Ron and Art will talk about the Dayton Guitars 4 Heroes organization and what they do for veterans as well as the programs they offer for those service members who are dealing with PTSD, anxiety and combat related injuries.
We look forward to learning how music programs in general and guitar, ukulele and harmonica therapy in particular are used in helping veterans overcome challenges, especially the far too common response of self harm.
In hour #3 we have an interview with Dave Mann and Jarrett Nicolay of No One Sphere. We have download codes to their incredible record ‘Isn’t Everything About Something’ to give away!
We could not be more excited about an ’11 Questions with…’ column, then we are to have songwriter, guitarist, singer, visual artist, philosopher, tattoo artist/business owner and Revered — Chad Wells! He graciously answered these questions a few months ago. To call Chad a renaissance man is to understate all of his gifts. As with all of the musicians who are so kind to participate in this effort, we want to publicly thank him for taking the time out of his busy schedule to answer these questions!
Chad has a lengthy music resume. His time in COH, The Jackalopes, Cricketbows, Wells & Watson and more has given him the opportunity to make some of the most creative atmospheric psychedelic punk rock this side of… well, to be honest these projects are incredibly unique and comparisons just end up showing that the writer’s reach exceeds their grasp.
We have been fans of Cricketbows since their fantastic album, ‘Diamonds‘. That record careens across classic rock to country to an excellent Monkees cover (Porpoise Song) to straight-forward rock and roll (All the Way Down and Kiss Alive) to psychedelic rock (Little Tiny Houses and Landing on The Moon) and tremendous emotional territory in-between all of those genres. Chad’s music has evolved over time from in your face, direct punk made with an eye toward embracing the emotions you are feeling to reflective psychedelia and folk rock in the Wells & Watson duo. And unlike this writer, Revered Wells’ reach is easily within his orbit.
If you do not know the music of Cricketbows then I am excited for you! There is significant music discovery in your future. What started as a solo project transformed over several records into a full band. In fact, the excellent ‘Diamonds‘ which was recorded in 2014 with Grammy winning Producer Brian Olive (Soledad Brothers, The Greenhornes) was the first full length record as a complete group released in 2015. The following EP ‘Communion‘ incorporated pop music intro the band’s repertoire in songs like ‘Beat of My Heart‘. During the challenging year of the pandemic, Chad was even able to create a set of dystopian electronic singles under the moniker New Way Vendetta. Check out the 80’s homage in ‘Light as a Feather.’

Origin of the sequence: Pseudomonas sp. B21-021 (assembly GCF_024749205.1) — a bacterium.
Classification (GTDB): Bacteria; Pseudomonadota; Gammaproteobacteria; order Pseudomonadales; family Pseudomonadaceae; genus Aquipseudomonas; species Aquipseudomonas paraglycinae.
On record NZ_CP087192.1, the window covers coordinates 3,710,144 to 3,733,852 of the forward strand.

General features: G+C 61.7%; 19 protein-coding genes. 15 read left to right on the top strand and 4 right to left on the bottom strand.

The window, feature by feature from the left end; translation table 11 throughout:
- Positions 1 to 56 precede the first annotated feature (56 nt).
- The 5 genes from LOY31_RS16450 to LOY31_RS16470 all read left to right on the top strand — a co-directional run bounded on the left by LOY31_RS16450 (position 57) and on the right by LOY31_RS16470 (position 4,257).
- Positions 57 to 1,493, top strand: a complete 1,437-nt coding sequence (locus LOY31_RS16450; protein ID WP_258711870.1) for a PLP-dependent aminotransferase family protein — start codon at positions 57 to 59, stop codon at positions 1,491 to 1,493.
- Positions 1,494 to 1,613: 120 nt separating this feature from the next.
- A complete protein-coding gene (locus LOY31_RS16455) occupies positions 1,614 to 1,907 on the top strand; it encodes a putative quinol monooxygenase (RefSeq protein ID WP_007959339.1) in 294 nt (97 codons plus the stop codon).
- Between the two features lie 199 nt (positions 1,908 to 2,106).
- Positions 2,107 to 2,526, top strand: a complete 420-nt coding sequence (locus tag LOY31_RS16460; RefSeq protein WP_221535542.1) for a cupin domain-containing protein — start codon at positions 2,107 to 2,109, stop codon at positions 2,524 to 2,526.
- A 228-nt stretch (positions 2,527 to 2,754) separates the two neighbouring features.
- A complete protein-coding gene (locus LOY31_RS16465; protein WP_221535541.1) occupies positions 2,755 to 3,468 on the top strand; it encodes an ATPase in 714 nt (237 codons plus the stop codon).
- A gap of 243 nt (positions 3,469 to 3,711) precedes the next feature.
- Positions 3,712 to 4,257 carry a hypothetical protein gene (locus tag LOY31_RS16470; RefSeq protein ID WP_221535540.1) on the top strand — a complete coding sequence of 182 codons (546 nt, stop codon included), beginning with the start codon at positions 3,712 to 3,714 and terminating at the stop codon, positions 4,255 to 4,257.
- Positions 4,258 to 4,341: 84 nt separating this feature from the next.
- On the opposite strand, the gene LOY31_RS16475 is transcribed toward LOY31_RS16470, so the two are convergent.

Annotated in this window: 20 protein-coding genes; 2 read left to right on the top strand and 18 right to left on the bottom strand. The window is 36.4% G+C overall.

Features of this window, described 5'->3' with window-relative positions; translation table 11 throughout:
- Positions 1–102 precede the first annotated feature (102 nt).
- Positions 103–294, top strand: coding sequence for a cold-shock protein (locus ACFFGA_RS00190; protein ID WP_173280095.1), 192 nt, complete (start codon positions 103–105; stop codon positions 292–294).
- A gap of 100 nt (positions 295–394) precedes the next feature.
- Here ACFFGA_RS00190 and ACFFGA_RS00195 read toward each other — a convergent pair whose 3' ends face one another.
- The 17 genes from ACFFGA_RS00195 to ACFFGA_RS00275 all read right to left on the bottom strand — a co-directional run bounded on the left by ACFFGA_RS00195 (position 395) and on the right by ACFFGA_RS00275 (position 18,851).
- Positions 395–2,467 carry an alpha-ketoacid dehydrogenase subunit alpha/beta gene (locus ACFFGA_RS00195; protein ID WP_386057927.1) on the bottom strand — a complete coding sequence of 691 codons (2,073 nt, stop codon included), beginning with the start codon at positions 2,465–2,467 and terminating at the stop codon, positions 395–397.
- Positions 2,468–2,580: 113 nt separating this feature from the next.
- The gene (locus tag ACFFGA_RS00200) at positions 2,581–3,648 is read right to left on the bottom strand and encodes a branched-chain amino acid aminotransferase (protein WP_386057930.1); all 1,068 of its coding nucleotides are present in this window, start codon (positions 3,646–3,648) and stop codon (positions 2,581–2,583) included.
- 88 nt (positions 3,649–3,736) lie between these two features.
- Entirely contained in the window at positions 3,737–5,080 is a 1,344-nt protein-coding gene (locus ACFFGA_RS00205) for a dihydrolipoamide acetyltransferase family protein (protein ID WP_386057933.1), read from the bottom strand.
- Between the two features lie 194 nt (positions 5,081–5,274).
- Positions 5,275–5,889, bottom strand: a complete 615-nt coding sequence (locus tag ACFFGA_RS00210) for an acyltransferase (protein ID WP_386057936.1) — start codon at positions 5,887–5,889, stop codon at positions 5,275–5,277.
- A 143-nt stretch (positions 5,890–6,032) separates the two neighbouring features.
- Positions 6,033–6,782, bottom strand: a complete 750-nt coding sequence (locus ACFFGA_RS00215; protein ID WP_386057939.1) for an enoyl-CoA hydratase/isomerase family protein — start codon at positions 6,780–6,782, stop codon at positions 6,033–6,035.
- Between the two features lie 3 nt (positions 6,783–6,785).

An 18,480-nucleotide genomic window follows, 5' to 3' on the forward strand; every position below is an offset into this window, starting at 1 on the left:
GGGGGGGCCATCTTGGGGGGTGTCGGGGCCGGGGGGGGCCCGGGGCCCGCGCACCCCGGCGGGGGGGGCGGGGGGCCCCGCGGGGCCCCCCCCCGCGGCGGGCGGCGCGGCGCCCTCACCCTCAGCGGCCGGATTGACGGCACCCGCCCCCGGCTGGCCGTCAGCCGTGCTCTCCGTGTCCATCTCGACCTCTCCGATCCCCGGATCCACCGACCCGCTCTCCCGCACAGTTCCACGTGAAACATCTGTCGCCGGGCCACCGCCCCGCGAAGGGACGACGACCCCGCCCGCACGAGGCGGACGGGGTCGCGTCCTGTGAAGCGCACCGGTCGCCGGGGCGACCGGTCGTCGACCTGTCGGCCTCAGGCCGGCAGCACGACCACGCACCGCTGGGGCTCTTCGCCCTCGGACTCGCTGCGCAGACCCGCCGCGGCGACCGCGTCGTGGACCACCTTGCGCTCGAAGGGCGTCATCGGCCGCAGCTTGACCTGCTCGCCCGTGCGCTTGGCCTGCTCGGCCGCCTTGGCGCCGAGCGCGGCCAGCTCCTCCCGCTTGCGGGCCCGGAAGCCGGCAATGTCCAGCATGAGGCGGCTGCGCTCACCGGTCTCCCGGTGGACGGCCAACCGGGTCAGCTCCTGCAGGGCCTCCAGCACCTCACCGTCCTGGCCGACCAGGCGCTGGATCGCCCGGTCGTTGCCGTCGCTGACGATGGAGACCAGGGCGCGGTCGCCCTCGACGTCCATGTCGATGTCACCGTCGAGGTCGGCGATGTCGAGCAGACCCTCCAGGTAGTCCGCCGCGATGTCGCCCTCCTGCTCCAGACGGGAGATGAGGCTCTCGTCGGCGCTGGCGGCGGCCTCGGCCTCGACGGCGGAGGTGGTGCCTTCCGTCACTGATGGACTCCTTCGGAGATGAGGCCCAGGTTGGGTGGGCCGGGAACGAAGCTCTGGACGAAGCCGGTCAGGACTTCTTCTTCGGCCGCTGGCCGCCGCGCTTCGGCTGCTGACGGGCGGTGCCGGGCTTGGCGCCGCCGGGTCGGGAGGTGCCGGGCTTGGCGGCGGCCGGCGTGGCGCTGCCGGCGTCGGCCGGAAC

The latest Cricketbows album ‘Raised on Rock and Roll‘ raises the stakes higher. While maintaining the sonic elements of their previous recordings, ‘Raised‘ questions the nature of connections that we all too often take for granted. What is it to speak like ‘Electric Guitars’ as Chad sings in the title track? What does it mean to pretend that you care for others when you really do not (‘Saccharine Sweet‘). Remember when you would listen to music when you were supposed to go to sleep but the thrill of discovery kept you awake? The song ‘Raised on Rock and Roll‘ explores the consciousness shaping experience of hearing music that is part of your identity for the first time. Not putting on the cast off identity of your parents and family, but a sense of who you are in music that is not reducible to what others around you are doing. This is so powerful for those of us who had to work to discover music in the pre-Internet era. Even if that experience occurred under the covers when you were supposed to be sleeping. And now when we can hear almost anything at any time in any place, finding music you can call your own is just as life affirming.